This week at the MHS we have a seminar, two evening programs, a brown-bag lunch, and a tour. Please note that the library and exhibition galleries will be closed on Thursday, 7 November for a staff retreat. The building will open at 5:00 PM for the evening program.
On Tuesday, 5 November, at 5:15 PM: Native Lands & American Expansion in the Early Republic with Emilie Connolly, New York University; Franklin Sammons, University of California, Berkeley; and comment by Nancy Shoemaker, University of Connecticut. In the Early Republic, Americans pressed against the borders of the new nation to expand their control over Native lands. This panel examines these interactions between Native tribes and the land-hungry white settlers and speculators to discuss issues of agency, financial stability, and legal precedent. Emilie Connolly considers the 1797 Treaty of Big Tree between the Seneca and Founding Father Robert Morris in New York State. Franklin Sammons looks at the illegal “Yazoo Land Sales” in Georgia. This is part of the Pauline Maier Early American History Seminar series. Seminars are free and open to the public.
On Wednesday, 6 November, at 12:00 PM: Laboring Bodies: Dispossessed Women & Sexuality in Colonial New England with Emily Clark, Johns Hopkins University. This project will examine the intimate lives of enslaved, servant, and poor women using cases in which their supposedly “deviant” bodies entered the historical record – in court cases, almshouse ledgers, and cheap print. Often overlooked in histories of New England, these women made up a crucial part of colonial society. Their bodies and labors (productive and reproductive) were used against their wills. Nonetheless, these sources reveal laboring women’s everyday efforts to control their own bodies and sexualities. This is part of the Brown-bag lunch program. Brown-bags are free and open to the public.
On Wednesday, 6 November, at 6:00 PM: Girl in Black & White: The Story of Mary Mildred Williams & the Abolition Movement with Jessie Morgan-Owens. This talk is about the little-known story of Mary Mildred Williams—a slave girl who looked “white” and whose image transformed the abolitionist movement. Mary became the face of American slavery when Sen. Charles Sumner saw in her a monumental political opportunity for the abolitionist cause. Weaving together long-overlooked primary sources, including daguerreotypes found in the MHS collection, this history follows Mary through to her own adulthood, describing a life parallel to the antislavery movement. A pre-talk reception begins at 5:30 PM; the speaking program begins at 6:00 PM. There is a $10 per person fee (no charge for MHS Fellows and Members or EBT cardholders).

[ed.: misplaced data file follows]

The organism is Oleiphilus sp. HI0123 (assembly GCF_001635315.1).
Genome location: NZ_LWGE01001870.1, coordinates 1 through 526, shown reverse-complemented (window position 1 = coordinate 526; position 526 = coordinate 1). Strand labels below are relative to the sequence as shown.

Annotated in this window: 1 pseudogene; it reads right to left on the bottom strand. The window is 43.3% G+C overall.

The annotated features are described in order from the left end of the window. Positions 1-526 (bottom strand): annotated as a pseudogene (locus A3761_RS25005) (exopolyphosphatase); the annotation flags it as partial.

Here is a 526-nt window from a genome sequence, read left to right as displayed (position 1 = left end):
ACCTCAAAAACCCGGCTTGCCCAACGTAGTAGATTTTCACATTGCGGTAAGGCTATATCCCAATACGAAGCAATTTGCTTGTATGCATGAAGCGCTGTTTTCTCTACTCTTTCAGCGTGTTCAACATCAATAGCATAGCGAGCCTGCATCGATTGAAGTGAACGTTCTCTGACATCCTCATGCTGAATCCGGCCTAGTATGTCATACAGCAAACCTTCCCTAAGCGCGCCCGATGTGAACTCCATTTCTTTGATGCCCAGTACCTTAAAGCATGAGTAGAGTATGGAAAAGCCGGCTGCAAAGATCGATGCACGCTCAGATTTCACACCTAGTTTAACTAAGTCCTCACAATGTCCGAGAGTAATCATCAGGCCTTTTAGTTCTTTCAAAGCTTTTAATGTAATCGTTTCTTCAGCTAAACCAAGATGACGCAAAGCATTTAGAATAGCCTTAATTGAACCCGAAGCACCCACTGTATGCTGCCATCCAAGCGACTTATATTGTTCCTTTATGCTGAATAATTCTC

On Thursday, 7 November, at 6:00 PM: The Will of the People: The Revolutionary Birth of America with T.H. Breen, Northwestern University. Over eight years of war, ordinary Americans accomplished something extraordinary. Far from the actions of the Continental Congress and the Continental Army, they took responsibility for the course of the Revolution. In villages, towns, and cities from Georgia to New Hampshire, Americans managed local affairs, negotiated shared sacrifice, and participated in a political system in which each believed they were as good as any other. Presenting hundreds of stories, T. H. Breen captures the powerful sense of equality and responsibility resulting from this process of self-determination. A pre-talk reception begins at 5:30 PM; the speaking program begins at 6:00 PM. There is a $10 per person fee (no charge for MHS Fellows and Members or EBT cardholders).
On Saturday, 9 November, at 10:00 AM: The History & Collections of the MHS. This is a 90-minute docent-led walk through of our public rooms. The tour is free and open to the public. If you would like to bring a larger party (8 or more), please contact Curator of Art Anne Bentley at 617-646-0508 or email@example.com.
Abigail Adams: Life & Legacy Pop-Up Display
Abigail Adams urged her husband to “Remember the Ladies” and made herself impossible to forget. But Abigail is memorable for more than her famous 1776 admonition. This final Remember Abigail display uses documents and artifacts through the ages to consider the way Abigail viewed her own legacy and to explore how and why we continue to Remember Abigail. Join us for a gallery talk on 22 November at 2:00 PM.
Fire! Voices from the Boston Massacre now open!
On the evening of March 5, 1770, soldiers occupying the town of Boston shot into a crowd, killing or fatally wounding five civilians. In the aftermath of what soon became known as the Boston Massacre, questions about the command to “Fire!” became crucial. Who yelled it? When and why? Because the answers would determine the guilt or innocence of the soldiers, defense counsel John Adams insisted that “Facts are stubborn things.” But what are the facts? The evidence, often contradictory, drew upon testimony from dozens of witnesses. Through a selection of artifacts, eyewitness accounts, and trial testimony—the voices of ordinary men and women—Fire! Voice from the Boston Massacre explores how this flashpoint changed American history. The exhibition is on display at the MHS October 31, 2019 through June 30, 2020, Monday and Wednesday through Saturday from 10:00 AM to 4:00 PM, and Tuesday from 10:00 AM to 7:00 PM.